Similar research has come to the same conclusions. In 2008, Karolinska Instituet, a Swedish medical university, said that golf was a good form of exercise for older people. The university’s study found that the death rate for golfers was 40 per cent lower than for non-players of the same sex and age. Because the sport featured a great deal of walking, golf was deemed to be good for the health and added five years to life expectancy.
Jonathan Dolzell, a lecturer and researcher in exercise physiology at Portsmouth University, said that scientists are discovering that the body will age faster if it does not take part in some form of exercise. He said that a 40 year old could have the body of a younger person in their thirties if they took part in regular exercise.
Another survey took a slightly different tack. In 2004 a study by Dr Kitrina Douglas and Dr David Carless from Bristol University on behalf of the Women’s Sports Foundation looked at the physical exercise and fitness of older women.
The study highlighted a number of key points. Modern exercise regimes such as weight training and aerobics were not popular among the participants because they were regarded as both boring and unappealing. Confidence was a key factor in this, because the participants lacked self-esteem with regards to their abilities and weight. They also thought that few exercise groups offered routines that were appropriate for their particular needs. Another finding was an emphasis on maintaining friendships in social circles, which was seen as a greater priority than keeping fit.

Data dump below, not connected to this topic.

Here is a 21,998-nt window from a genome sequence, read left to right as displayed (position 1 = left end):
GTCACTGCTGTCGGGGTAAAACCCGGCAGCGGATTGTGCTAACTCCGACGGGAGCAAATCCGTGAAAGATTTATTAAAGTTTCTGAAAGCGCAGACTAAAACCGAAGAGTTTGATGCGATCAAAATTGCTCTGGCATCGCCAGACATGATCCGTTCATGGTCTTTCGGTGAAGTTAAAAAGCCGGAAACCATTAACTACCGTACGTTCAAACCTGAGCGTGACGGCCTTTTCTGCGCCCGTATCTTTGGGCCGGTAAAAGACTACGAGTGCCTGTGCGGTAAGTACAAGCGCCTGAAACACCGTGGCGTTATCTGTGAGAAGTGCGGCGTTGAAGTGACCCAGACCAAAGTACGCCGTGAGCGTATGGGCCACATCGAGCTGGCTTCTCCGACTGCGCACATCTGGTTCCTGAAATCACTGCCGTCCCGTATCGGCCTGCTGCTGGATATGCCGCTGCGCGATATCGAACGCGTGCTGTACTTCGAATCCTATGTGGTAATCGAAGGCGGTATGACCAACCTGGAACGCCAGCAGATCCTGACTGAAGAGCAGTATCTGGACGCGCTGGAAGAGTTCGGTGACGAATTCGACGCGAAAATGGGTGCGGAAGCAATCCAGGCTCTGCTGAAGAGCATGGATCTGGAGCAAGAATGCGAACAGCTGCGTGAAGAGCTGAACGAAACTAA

Apart from the over-60s playground in Blackley, there are many initiatives for the older generation when it comes to sport, up and down the country. From April 1, 2009, nearly 300 local councils provided swimming free of charge to those who were over 60.
The Extra Time Project was introduced to get older people in the country to participate in physical activity such as yoga, tai chi, short tennis and badminton. Project coordinator Steven Girling explained that the project was to get people together in order to both make new friends and gain enjoyment.
Another project called SHINE (Some Health Improvements Need Exercise) was launched in 2008 for the over-60s living in the borough of Wokingham, which comprised a programme of sports and physical activity. Fit As A Fiddle is a nationwide programme that supports people over 50 with, amongst other things, physical activity. The initiative is funded by the Big Lottery Fund well-being programme.
As long as older people stay within their comfort zones, the benefits of regular exercise are great. They should plan their programmes in accordance with their own personal health and also choose a sport or activity that suits them.
Help The Aged has actively promoted keep-fit programmes and sport for the elderly. Andrew Harrop, head of public policy at Age Concern and Help The Aged, has said that there are a number of benefits to be had from keeping fit and healthy in later years. “Not only does it keep the body in better shape, but an active lifestyle helps prevent isolation, which in turn reduces the risk of psychological conditions such as depression,” he says.
Harrop’s ethos sums up why the elderly should always keep active: “It’s about being able to be fit and healthy enough to engage in your communities, being able to get out and about and contribute…”